This post is provided by T Welch, a student at Southeastern. Check his blog, Adventures in Africa
On Saturday, April 5th I hit a wall of discouragement. Wave upon wave of discouragement were crashing around me. As water crashes against the shore so discouragement was crashing against my soul. I wanted to curl up into a ball in the corner of the room and cry myself to sleep. Julia and I were attempting to watch a movie but all I could think about was how much of a failure I was. I kept thinking, “I have failed.” “I am the worst missionary.” “I have failed.” “God is not pleased with my work.” “I have failed.”
My discouragement began while I was thinking back to training in Richmond a little over a year ago. While at training we heard incredible stories about what God was doing all over the world. We heard stories of church planting movements in which workers were being used of God to plant hundreds of churches, we heard stories of God healing the sick and using workers to share their faith with thousands of people. We left for the field excited to charge Hell with a water pistol. I naively, thought I would show up, open my mouth and hundreds would flock to Jesus. This has not been the case.
Julia and I do not have stories of thousands coming to the Lord or hundreds of churches being planted. We have a few stories of God saving souls but no where near the level of stories which would fill a book or be shared during training. My Muslim friends are still Muslim. The witches of Gambaga politely listen to my Bible story every week but after I leave they still go to the mosque or sacrifice to the spirits. The patients at tuberculosis baptist church worship God while He is healing them but they will stop worshiping God once they return to their home village.
Our story is not one to fill a book or pack an auditorium with eager listeners. If I were honest our time on the field has been mainly spent sitting with nationals, listening and occasionally speaking. I have spent thousands of hours (no I’m not exaggerating) sitting, listening and occasionally speaking with Muslims, patients at the hospital, chaplains and pastors. Saturday night I was discouraged. Have I accomplished anything? Am I a failure?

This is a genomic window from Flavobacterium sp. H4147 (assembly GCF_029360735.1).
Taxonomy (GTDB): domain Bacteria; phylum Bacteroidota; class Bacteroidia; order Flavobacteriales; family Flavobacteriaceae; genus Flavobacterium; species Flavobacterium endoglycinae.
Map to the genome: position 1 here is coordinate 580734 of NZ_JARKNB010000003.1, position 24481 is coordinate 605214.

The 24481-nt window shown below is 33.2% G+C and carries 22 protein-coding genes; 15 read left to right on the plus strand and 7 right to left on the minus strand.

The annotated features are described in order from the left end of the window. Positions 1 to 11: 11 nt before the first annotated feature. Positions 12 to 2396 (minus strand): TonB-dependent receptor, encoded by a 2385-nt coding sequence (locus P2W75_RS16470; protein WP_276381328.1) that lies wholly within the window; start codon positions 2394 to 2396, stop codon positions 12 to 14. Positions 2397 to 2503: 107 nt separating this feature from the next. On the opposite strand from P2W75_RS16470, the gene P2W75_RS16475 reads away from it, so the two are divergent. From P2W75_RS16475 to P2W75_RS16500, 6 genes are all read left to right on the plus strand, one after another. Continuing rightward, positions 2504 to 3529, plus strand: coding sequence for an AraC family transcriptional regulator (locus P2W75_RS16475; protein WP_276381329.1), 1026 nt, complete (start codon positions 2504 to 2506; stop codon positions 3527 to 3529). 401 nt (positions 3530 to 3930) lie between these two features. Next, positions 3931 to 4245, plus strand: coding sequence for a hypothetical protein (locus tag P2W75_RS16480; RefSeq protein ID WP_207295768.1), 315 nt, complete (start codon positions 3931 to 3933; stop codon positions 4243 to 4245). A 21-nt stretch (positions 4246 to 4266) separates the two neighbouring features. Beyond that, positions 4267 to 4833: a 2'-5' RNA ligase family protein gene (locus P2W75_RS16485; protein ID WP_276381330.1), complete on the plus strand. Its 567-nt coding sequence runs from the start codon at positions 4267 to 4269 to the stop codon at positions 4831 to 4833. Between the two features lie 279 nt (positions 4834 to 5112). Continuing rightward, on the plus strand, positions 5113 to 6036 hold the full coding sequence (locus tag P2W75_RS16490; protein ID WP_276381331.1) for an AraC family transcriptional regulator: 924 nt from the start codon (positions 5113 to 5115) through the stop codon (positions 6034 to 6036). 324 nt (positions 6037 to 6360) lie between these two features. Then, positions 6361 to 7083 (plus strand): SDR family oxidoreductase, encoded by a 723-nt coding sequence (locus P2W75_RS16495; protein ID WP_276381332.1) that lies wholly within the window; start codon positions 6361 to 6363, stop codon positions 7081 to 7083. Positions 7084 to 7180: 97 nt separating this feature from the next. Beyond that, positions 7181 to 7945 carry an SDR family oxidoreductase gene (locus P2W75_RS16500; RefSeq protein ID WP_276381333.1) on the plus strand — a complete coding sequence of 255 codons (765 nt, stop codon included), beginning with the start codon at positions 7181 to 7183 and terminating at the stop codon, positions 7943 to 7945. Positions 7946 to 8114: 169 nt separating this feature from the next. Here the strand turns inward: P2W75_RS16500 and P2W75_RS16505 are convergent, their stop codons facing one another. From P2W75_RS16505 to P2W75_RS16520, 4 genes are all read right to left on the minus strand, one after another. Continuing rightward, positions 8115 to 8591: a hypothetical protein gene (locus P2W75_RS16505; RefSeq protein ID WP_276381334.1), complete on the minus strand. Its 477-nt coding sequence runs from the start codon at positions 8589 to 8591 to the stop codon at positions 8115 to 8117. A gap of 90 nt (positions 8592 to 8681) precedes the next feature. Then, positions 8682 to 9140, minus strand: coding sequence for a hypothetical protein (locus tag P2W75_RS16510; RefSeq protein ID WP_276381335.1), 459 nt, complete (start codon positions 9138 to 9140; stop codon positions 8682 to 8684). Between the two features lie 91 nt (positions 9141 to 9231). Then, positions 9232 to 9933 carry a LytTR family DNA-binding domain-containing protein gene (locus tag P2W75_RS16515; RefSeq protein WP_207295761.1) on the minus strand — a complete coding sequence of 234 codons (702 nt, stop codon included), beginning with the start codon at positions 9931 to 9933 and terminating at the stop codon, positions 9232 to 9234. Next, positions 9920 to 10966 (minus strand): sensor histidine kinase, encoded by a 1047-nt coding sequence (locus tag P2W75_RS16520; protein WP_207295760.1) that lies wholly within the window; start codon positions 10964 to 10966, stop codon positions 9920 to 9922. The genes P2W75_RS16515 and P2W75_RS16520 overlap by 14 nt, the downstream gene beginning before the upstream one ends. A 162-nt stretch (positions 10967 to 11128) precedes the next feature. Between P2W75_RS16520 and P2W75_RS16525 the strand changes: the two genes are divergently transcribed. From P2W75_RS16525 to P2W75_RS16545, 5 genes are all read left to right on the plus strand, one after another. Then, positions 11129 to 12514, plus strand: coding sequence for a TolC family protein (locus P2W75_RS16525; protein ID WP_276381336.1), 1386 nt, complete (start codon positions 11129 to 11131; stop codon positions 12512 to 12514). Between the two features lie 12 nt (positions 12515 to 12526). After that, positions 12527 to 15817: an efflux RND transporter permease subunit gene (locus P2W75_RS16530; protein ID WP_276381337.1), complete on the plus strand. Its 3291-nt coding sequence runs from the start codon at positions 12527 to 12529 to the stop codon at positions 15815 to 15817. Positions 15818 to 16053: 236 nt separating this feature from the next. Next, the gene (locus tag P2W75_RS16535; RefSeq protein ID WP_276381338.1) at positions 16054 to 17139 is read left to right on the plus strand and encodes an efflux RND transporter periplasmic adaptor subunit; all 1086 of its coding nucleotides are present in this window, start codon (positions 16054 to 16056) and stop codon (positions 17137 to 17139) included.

The hidden reality of life overseas as a worker is that mass movements of people groups to Christ do not happen overnight. I have grown up with instant access to everything. Instant access to news, gossip, friends, television, etc. the real world; however, is not filled with instant success. Life on the field/life in ministry is not filled with instant success. Rather, success is measured in faithfulness. Am I faithful? Have I been faithful in language learning? Have I been faithful in sharing my faith? Have I been faithful going out? Have I been faithful in discipleship? If you are able to answer yes to these questions than you are successful.
The reality of life on the mission field is that most of us will not see mass numbers of people come to faith in Christ during our service. This reality does not get shared in training or published in books, newsletters and blogs. As workers we are not called to be successful in evangelism but rather to be faithful. The reality of work overseas is about dying to self, going out into the community everyday, listening and talking and providing a witness to the Gospel.
When we are faithful day in and day out we are like water which faithfully/constantly drips over rock for thousands of years and eventually creates a canyon. Our constant and consistent witness in the community is being used by God to prepare the soil for someone to come along after we leave and reap a harvest.
We are thankful that God has called us here and allowed us NOT to see mass individuals come to Christ in order to learn that faithfulness is more important than success.
The Great Commission Studies (CGCS) is the hub of Southeastern’s Great Commission efforts, helping develop students and faculty members who are Great Commission servants of their local churches. The CGCS serves the Southeastern community in four major areas: academics, research, mobilization, and convention relationships.